New means to image centimetre-sized samples in 3D with unprecedented clarity
We’ve come a long way since the first microscopes in the 16th century, as illustrated here by an image created with mesoSPIM, the latest addition to the microscope family. Developed by scientists from different fields and European institutions, this new range of custom light-sheet microscopes allows scientists to create three-dimensional images of the brain in tiny detail, down to the level of individual neurons. High-resolution images of various tissue samples can be captured very quickly without having to cut them up as required with traditional microscopy. Once captured, images are used to construct a three-dimensional model of the whole sample, in this case the entire nervous system of a seven-day old chicken embryo. By teaching other scientists around the world how they can build and use their own mesoSPIM, the team hope that their invention will help unlock new insights about the neural networks in our brain and spinal cord.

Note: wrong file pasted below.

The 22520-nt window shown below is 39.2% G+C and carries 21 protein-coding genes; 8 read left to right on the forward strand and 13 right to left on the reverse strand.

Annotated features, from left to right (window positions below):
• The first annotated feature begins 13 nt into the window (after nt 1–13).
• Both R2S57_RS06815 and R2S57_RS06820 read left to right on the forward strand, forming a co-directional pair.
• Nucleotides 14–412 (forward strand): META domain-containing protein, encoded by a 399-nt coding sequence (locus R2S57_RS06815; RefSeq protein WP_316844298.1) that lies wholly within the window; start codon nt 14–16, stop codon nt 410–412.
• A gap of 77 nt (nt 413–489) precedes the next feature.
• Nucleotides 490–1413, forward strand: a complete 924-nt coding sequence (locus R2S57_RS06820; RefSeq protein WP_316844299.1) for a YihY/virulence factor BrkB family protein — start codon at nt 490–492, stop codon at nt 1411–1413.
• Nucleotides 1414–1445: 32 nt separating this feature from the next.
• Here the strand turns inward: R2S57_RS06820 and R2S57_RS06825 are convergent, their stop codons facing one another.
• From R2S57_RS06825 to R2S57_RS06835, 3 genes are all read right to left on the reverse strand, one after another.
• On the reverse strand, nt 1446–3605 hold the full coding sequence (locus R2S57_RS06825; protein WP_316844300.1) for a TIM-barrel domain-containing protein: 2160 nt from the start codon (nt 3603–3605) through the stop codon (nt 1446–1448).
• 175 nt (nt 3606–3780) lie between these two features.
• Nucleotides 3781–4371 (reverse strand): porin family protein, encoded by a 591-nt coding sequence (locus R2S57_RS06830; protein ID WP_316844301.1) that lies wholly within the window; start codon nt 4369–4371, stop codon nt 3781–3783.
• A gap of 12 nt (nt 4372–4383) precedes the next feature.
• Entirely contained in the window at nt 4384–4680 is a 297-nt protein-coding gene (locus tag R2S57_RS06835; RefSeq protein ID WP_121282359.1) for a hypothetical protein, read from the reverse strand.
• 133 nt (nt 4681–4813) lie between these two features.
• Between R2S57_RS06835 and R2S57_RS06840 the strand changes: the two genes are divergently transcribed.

Written by Gaëlle Coullon
BPoD stands for Biomedical Picture of the Day. Managed by the MRC London Institute of Medical Sciences the website aims to engage everyone, young and old, in the wonders of biomedicine. Images are kindly provided for inclusion on this website through the generosity of scientists across the globe.
BPoD is also available in Catalan at www.bpod.cat with translations by the University of Valencia.